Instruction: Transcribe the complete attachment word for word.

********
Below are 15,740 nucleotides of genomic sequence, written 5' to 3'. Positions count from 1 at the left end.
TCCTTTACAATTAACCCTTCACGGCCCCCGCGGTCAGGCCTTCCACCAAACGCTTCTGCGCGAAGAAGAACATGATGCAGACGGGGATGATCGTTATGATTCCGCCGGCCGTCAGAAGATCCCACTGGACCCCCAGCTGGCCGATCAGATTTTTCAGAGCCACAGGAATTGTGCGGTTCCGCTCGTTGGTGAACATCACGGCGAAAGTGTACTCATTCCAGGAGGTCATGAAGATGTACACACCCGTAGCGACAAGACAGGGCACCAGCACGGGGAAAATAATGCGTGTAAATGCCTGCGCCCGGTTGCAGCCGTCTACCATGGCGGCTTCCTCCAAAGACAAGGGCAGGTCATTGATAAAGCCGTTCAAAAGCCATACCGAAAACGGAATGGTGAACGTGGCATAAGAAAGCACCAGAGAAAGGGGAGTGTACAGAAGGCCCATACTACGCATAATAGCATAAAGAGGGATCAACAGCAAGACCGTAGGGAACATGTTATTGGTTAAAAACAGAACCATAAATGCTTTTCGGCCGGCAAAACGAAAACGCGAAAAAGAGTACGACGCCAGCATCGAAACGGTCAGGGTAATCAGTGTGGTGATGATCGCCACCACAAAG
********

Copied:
Below are 15,740 nucleotides of genomic sequence, written 5' to 3'. Positions count from 1 at the left end.
TCCTTTACAATTAACCCTTCACGGCCCCCGCGGTCAGGCCTTCCACCAAACGCTTCTGCGCGAAGAAGAACATGATGCAGACGGGGATGATCGTTATGATTCCGCCGGCCGTCAGAAGATCCCACTGGACCCCCAGCTGGCCGATCAGATTTTTCAGAGCCACAGGAATTGTGCGGTTCCGCTCGTTGGTGAACATCACGGCGAAAGTGTACTCATTCCAGGAGGTCATGAAGATGTACACACCCGTAGCGACAAGACAGGGCACCAGCACGGGGAAAATAATGCGTGTAAATGCCTGCGCCCGGTTGCAGCCGTCTACCATGGCGGCTTCCTCCAAAGACAAGGGCAGGTCATTGATAAAGCCGTTCAAAAGCCATACCGAAAACGGAATGGTGAACGTGGCATAAGAAAGCACCAGAGAAAGGGGAGTGTACAGAAGGCCCATACTACGCATAATAGCATAAAGAGGGATCAACAGCAAGACCGTAGGGAACATGTTATTGGTTAAAAACAGAACCATAAATGCTTTTCGGCCGGCAAAACGAAAACGCGAAAAAGAGTACGACGCCAGCATCGAAACGGTCAGGGTAATCAGTGTGGTGATGATCGCCACCACAAAG